pictures were taken from the
perspective of an angler looking upstream. An area of deeper
water beneath the bank on the left holds good-sized trout. The
area of shallower and relatively slower moving water on the right
holds few fish.
The next two pictures show - from the angler's perspective -
the position of the fly line in the parking area and after it has
been cast into the fish-holding area.
|The fly line has been extended into the line
||then the fly is cast into the fish holding area
parking area can be used to
'park' the fly line as the angler slowly works upstream.
This avoids the problem of the fly line being swept downstream
which inevitably leads to a waterlogged dry fly.
out that the 'line parking area' can be used to
overcome the other problems
associated with using Spey-type casts to deliver a dry fly
|The line parking area can be used for several
- increase the amount of line outside
- straighten the fly line in order to restore
prior to making a cast
- make an overpowered roll cast with a 'hard
dry a waterlogged fly
- false cast to guage the amount of power
required to make an
effective cast with an under-loaded rod
Perform these preparations prior to delivering the fly into a
fish holding area.
Try to avoid making unnecessary casts into the 'fish holding
area'. Often the first drift through the 'fish holding
area' is the most successful at eliciting a rise from trout.
Excessive casting into the holding area can spook fish.
a roll or Spey-type cast
to send the fly from the line parking area into the fish holding
area avoid waterlogging the fly by dragging it through the
water. I find that lifting as much line off the water prior to
sweeping the rod downstream to position the 'anchor
point' keeps the fly dry.
This downstream sweeping movement is similar to the
'Pirouette' in Spey casting. Think of the fly as a ballet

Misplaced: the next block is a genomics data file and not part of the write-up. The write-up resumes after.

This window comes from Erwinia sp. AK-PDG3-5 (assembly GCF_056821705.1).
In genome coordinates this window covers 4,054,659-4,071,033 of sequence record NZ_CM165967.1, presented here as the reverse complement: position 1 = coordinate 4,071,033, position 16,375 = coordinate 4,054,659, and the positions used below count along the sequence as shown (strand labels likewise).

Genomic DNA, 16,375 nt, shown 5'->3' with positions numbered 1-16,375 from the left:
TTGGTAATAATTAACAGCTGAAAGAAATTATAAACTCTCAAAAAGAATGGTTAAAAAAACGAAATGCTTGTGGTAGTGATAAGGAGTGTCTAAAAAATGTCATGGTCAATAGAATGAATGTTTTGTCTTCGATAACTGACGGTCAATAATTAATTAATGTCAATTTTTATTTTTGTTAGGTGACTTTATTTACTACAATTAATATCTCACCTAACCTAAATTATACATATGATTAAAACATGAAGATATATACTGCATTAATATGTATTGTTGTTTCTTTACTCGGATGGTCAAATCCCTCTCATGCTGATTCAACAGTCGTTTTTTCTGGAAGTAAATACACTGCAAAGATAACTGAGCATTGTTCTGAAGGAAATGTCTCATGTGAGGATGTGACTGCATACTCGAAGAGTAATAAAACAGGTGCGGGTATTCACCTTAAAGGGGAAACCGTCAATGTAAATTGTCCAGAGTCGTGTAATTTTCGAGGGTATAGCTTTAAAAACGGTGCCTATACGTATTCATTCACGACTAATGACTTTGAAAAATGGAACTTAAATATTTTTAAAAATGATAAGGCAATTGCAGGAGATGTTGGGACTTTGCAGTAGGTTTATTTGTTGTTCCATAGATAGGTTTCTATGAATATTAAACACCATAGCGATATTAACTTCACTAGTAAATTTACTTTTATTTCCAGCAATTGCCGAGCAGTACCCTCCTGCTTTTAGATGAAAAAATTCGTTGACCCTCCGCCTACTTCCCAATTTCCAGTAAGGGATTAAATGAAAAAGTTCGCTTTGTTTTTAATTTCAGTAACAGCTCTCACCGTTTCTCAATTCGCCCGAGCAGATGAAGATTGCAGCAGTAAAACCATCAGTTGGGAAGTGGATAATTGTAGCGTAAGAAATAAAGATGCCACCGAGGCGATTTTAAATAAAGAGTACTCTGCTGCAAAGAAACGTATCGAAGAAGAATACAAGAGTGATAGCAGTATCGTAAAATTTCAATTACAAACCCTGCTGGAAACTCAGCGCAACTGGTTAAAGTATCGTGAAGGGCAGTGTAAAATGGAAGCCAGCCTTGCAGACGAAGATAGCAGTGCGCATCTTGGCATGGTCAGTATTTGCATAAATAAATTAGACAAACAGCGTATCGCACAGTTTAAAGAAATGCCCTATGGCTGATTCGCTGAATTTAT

dancer on tip-toes lightly moving lightly across the surface of
- Keep your eye on the position of the fly as it
in front of you
- Stop the fly as soon as it is on the line
between you and the
- Make the forward cast upstream
position of the fly. This avoids crossing the fly line which
creates a tangle.
Try to avoid pausing too long after you have formed the
'D' loop and before making your forward cast. The current
will move the fly line towards you. This removes tension from the
line and creates curves in your line which reduce the efficiency
of your forward cast. To overcome these problems slide the line
towards you faster
the speed of the current.
the fish holding area may
be on your right as you move upstream. These two pictures show
the relative position of the two areas when the fish holding area
is located on the angler's right hand side. Make sure to
carefully position the anchor point so that it points at the
target before making the forward cast. Do not make your forward
cast over and across the fly line. Failure to observe this simple
point will result in a crossed line which tangles the fly and
|At the end of
the drift the fly
line ends here ...
be positioned in the
line parking area before being cast again into the fish holding
area. The Snake Roll is a good cast to use for this
|As the fly
drifts downstream through
the fish-holding area, gently pull line through the rings to
maintain contact with the fly. Avoid jerky or long pulls that
could create unnatural drag on the fly. Then when you have
returned the fly line to the line parking area, shoot this
retrieved line into a roll cast before making your next cast into
the fish-holding area.
In the restricted environment of a small river you may not be
able to execute 'classic' Spey casts. Just remember the
principles of Spey casting. Remember that the line will follow
the path of the rod tip.
- You can manipulate the rod tip using techniques